In an interview that aired on Thursday, President Joe Biden said he supports creating an exception to the filibuster rule in the legislature.
Biden said the measure could be taken by his Democratic administration in order to pass voting rights legislation over push back from Republicans.
“That means whatever it takes. Change the Senate rules to accommodate major pieces of legislation without requiring 60 votes,” Biden said to ABC News’ Davie Muir in an interview segment.
After being asked to clarify that he supported an exception for certain legislation from the 60-vote threshold needed to pass a majority of the bills in the Senate, the president continued, “The only thing standing between getting voting rights legislation passed and not getting passed is the filibuster. I support making an exception on voting rights of the filibuster.”
Biden made similar remarks during an October CNN town hall when he said he would consider “fundamentally” altering or eliminating the filibuster in order to push through voting rights legislation.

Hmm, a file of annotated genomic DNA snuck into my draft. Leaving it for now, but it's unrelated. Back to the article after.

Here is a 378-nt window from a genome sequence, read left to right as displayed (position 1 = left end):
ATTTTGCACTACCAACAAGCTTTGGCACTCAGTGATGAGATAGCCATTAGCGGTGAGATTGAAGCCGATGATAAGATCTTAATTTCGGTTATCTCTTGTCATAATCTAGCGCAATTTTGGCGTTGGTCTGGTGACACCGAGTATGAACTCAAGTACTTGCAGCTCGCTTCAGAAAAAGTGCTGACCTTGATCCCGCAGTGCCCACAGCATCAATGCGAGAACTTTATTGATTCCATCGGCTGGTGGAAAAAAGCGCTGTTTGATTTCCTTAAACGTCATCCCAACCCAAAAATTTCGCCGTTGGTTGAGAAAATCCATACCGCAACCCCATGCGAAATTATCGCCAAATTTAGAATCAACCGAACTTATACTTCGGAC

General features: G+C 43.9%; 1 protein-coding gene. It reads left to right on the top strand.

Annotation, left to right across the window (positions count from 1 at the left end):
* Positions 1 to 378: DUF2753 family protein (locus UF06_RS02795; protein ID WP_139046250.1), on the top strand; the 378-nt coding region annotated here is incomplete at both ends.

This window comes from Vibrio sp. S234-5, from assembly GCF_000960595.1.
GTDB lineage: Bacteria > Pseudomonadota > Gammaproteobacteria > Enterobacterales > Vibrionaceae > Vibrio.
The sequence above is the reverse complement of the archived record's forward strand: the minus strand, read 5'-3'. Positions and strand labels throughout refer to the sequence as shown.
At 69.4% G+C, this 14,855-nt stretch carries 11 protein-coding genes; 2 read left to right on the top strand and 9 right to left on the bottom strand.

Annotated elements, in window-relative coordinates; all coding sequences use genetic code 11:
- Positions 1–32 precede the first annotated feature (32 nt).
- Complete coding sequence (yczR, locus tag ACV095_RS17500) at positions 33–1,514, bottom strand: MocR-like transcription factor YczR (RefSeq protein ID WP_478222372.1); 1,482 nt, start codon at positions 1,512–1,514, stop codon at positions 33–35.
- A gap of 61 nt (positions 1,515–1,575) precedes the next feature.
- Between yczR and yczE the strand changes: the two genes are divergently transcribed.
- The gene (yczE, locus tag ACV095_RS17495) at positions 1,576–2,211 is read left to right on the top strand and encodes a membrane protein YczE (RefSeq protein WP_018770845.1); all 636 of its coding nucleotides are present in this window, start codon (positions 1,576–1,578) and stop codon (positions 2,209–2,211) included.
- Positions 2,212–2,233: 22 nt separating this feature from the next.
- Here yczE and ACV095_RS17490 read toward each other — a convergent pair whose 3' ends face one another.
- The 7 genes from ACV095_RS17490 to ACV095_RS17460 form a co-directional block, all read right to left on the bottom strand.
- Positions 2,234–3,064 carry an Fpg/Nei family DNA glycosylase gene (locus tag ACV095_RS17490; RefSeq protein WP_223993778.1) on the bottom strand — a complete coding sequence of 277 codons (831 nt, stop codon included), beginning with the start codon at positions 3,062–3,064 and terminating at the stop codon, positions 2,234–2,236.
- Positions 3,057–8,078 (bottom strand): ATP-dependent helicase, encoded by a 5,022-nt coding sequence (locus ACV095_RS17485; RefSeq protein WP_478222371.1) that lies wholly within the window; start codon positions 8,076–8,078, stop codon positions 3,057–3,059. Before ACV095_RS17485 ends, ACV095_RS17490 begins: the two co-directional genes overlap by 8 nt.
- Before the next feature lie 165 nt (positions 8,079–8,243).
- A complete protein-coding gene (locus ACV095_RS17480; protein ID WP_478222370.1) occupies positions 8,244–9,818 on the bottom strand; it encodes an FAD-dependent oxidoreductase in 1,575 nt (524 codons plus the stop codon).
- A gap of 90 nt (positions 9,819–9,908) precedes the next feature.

White House press secretary Jen Psaki spoke to reporters on Wednesday about Biden’s stance on the filibuster. “The President’s belief…on voting rights is that if the Republicans continue to obstruct, then we are going to look at what needs to be done to get it done,” she said. “We’re not quite there yet, but we, of course, will continue those discussions with Leader Schumer.”
Senate Majority Leader Chuck Schumer (D-N.Y.) said this week that many Democrats would join together in order to support the legislation in January, and he warned that changes to Senate rules would be pursued if Republicans continue to block the bills.
Still, Democrat support is hardly unanimous, as Schumer would need the support of Moderate Sens. Joe Manchin (D-W.Va.) and Kyrsten Sinema (D-A.Z.) who have both said they would oppose the elimination or dilution of the filibuster.
ARTICLE: ELIZABETH HERTZBERG
MANAGING EDITOR: CARSON CHOATE
PHOTO CREDITS: FOX NEWS